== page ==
Wednesday, October 3, 2018

Beginning Frank Kermode's The Sense of an Ending - You remember the golden bird

My imagination was for a time haunted by figures that, muttering “The great systems”, held out to me the sun-dried skeletons of birds, and it seemed to me that this image was meant to turn my thoughts to the living bird.  (William Butler Yeats, A Vision, 1925, from Book II: The Completed Symbol, Chapter XVIII)

Funny, I know – Yeats was an odd fellow, or pretended to be – but true, yes?  Ornithologists truly love the living bird, and they indulge, express, and manifest their love by studying bird skeletons, perhaps prepared with a little more care than letting the sun take care of it.

So we read criticism because we love literature.  Unless – there are layers here – literature is the skeleton and the living bird is something else.  Life, perhaps.  Reality.  What is criticism, then?  A drawing of the skeleton?  A discussion of the skeleton?

The tragedy of the Yeats quotation is the phrase “meant to.”  Yes, of course, but the skeletons themselves are so interesting.  Just a little more time with the skeletons.  By “tragedy,” I mean “comedy.”

Tragedy, we are told, must yield to Absurdity; existential tragedy is an impossibility and King Lear is a terrible farce.  (Frank Kermode, The Sense of an Ending, 1967, Ch. I: The End, p. 27)

There is an earlier step, actually.

The end is now a matter of immanence; tragedy assumes the figurations of apocalypse, of death and judgment, heaven and hell; but the world goes forward in the hands of exhausted survivors…  This is the tragedy of sempiternity; apocalypse is translated out of time into the aevum.  (Ch. III: World without Beginning or End, p. 82)

Then comes the collapse into absurdity (or Absurdity), as King Lear and Hamlet collapse into Waiting for Godot and Endgame.  The survivors, they is us.

That’s one story Frank Kermode tells, relatively directly, in The Sense of an Ending, the move in Western literature from apocalypse to tragedy to absurdity, where we still languish, or flourish.  It is a book that sprays ideas in all directions, ideas he cannot possibly follow, a generous book.  Maybe someone in the audience picked them up.  The book collects a series of six lectures at Bryn Mawr.  What the audience possibly understood, I cannot say.  I have wondered the same thing about the lectures of Ralph Waldo Emerson, and they were not half as specialized.  “You remember the golden bird in Yeats’s poem” (Ch. I, p. 3) – uh, I can look it up.  “Sailing to Byzantium,” yes, that is a really famous poem.  But I had to look up the bird.  Curiously, it is a bird without a skeleton.

A couple more days on Kermode’s sun-dried bird.  In some ways – e.g., “aevum” – it is a difficult book.  Which is exactly what I wanted.  I had to read it twice.  Some readers might want to skip past the medieval theology to the second half, to Lecture IV or maybe Lecture V: “as soon as the subject is the novel the argument drops into a perfectly familiar context” (Ch. V, 128).  So true.


  1. Finally I have the occasion to read this sacred monster that's been gazing at me for years with its basilisk eyes! Of course, I'm just beginning, while you've read it twice, but I'll try to catch up (at least I remembered the bird right away). Looking forward to the discussion.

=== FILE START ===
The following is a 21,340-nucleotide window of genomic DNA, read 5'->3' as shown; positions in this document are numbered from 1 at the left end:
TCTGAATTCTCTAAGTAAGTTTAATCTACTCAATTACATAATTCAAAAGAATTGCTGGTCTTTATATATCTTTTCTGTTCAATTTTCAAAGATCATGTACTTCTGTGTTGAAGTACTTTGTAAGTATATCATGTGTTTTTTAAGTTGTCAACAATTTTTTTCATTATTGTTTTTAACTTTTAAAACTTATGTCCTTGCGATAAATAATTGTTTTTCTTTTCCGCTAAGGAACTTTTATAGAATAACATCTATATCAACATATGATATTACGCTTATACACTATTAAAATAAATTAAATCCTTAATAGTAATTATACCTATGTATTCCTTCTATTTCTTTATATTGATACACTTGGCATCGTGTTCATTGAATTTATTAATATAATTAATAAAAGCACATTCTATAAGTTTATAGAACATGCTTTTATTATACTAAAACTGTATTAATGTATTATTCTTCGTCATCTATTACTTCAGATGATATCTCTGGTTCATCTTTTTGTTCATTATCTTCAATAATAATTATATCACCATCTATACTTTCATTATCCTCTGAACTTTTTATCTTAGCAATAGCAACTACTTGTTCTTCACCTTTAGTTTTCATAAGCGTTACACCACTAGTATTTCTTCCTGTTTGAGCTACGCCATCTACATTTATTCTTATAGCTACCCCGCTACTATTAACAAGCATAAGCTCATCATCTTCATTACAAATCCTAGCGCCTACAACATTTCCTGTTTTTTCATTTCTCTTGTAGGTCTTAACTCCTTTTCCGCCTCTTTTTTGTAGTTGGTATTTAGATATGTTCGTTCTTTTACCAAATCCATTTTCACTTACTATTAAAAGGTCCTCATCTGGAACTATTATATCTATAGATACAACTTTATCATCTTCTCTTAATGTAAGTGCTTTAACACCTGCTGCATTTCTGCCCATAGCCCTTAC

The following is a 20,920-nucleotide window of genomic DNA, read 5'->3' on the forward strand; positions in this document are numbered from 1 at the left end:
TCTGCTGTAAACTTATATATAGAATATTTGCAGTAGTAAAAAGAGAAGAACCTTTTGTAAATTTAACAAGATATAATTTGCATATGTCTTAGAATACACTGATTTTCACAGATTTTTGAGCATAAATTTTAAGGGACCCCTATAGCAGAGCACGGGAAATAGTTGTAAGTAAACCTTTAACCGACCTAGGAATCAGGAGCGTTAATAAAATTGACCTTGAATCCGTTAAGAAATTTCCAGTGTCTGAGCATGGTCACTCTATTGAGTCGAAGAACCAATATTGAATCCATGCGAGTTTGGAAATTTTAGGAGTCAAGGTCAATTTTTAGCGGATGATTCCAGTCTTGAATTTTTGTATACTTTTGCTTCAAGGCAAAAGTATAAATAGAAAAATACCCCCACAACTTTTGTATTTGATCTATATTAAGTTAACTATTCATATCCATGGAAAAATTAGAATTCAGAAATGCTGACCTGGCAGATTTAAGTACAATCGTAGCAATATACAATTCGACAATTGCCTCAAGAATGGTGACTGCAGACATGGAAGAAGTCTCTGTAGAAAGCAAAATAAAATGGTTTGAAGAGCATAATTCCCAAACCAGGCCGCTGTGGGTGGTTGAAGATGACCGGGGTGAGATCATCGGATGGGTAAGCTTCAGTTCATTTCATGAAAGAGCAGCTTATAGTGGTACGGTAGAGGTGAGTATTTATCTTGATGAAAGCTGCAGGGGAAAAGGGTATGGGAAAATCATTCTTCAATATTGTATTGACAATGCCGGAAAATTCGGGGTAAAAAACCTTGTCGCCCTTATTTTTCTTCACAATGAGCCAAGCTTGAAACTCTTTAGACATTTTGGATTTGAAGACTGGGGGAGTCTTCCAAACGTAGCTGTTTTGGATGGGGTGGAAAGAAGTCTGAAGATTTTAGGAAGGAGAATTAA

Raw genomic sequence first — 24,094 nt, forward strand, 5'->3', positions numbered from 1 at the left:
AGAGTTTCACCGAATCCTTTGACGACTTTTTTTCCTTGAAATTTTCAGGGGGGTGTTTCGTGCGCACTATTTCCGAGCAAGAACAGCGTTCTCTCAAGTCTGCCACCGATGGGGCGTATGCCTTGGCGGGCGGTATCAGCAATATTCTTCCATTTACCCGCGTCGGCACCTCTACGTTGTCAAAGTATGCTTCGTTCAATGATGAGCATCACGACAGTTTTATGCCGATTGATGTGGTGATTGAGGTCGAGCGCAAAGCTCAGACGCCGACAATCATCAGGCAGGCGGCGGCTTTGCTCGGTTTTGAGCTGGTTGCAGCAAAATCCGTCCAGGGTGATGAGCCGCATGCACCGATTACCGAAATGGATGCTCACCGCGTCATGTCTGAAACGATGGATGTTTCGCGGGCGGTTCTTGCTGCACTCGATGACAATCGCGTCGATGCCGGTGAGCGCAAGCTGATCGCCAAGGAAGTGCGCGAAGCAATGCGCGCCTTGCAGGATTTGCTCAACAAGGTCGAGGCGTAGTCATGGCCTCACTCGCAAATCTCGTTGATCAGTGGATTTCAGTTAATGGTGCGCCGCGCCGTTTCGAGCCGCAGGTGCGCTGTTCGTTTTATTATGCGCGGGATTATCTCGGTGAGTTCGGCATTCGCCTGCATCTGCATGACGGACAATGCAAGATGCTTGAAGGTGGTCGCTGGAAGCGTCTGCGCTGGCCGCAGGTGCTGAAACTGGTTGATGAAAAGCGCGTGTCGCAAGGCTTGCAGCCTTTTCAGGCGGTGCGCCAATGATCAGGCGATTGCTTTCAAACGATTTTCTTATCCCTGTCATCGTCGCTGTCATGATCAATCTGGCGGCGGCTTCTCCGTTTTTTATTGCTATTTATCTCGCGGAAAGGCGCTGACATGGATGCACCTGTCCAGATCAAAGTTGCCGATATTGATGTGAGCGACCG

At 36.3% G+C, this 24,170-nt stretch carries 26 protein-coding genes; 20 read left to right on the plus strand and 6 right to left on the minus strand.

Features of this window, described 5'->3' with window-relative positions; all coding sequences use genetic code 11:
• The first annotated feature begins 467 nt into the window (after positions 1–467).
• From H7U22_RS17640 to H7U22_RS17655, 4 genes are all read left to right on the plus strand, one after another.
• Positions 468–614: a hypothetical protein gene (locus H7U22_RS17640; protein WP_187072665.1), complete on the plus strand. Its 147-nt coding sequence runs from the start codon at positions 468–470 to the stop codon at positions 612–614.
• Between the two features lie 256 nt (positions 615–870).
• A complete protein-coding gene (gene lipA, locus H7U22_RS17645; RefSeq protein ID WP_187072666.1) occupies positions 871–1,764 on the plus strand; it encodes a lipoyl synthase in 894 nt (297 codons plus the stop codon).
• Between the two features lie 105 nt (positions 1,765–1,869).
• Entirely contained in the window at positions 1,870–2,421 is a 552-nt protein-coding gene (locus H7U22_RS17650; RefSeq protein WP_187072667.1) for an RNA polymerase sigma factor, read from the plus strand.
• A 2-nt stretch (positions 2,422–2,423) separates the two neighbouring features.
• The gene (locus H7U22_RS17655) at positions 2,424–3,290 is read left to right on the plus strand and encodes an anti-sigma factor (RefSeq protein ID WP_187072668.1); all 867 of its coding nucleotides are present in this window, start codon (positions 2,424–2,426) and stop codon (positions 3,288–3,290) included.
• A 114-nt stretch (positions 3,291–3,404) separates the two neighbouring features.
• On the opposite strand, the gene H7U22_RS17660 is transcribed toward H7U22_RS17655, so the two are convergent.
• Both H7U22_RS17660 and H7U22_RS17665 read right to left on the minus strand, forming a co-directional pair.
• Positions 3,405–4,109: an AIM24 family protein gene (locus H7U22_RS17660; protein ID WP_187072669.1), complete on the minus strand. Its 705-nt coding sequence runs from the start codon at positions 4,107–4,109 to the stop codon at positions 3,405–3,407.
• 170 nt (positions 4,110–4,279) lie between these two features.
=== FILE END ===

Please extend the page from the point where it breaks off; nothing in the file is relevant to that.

2. There is the question, also, of our growing suspicions of fictions in general.

    In 1965! I just read a similar statement in the latest New York Times Book Review. How long have people been saying that?

  3. Oh good. I will make the knowledge of the audience - the original audience, not me - a recurring theme. And I may make one or two snide comments along the line of yours. "Since the beginning of fiction" is apparently the answer to your question, but at least in the mid-1960s they were getting an especially strong French dose of it.

  4. Plato in the Republic said that most of the fiction of his day should be banned, including the works of Homer. Of course he was looking at the moralistic uses of fiction, but I still claim that as Plato looking at the skeleton of The Iliad. Or maybe the kidneys. God knows that a lot of literary criticism over the centuries has not limited itself to structure and theme.

  5. I guess the response Kermode notes, and I am seeing more of today, is moralistic in the sense that it is a search for Truth. People used to put up with this nonsense, but now we want books that are True, or show us Reality. "We" being, you know, other people, not me. I like art as art.

    Kermode argues that seeing through one fiction just leads to a new fiction, that fictions are a necessary part of making sense of the world. That creating or accepting fictions is also part of finding Truth.

  6. Well, yes, Truth and Reality are imaginary moving targets and all of that. Plato backed up his moral claims about Homer with the suggestion that Achilles would never have been wrathful at Agamemnon, that Homer was not being true to life. So Plato would fit in very comfortably with many of today's readers/critics.

    I think, unsurprisingly, that the arguments are all on Kermode's side, and I suppose all art is probably part of the search for truth, that imaginary moving target. Art is a good tool for that search. I laid aside my copy of SoaE to finish Tolstoy. I should find where I put it and get back to it.

  7. I will warn you that Kermode's book is not as good as War and Peace. Who needs that warning? No one.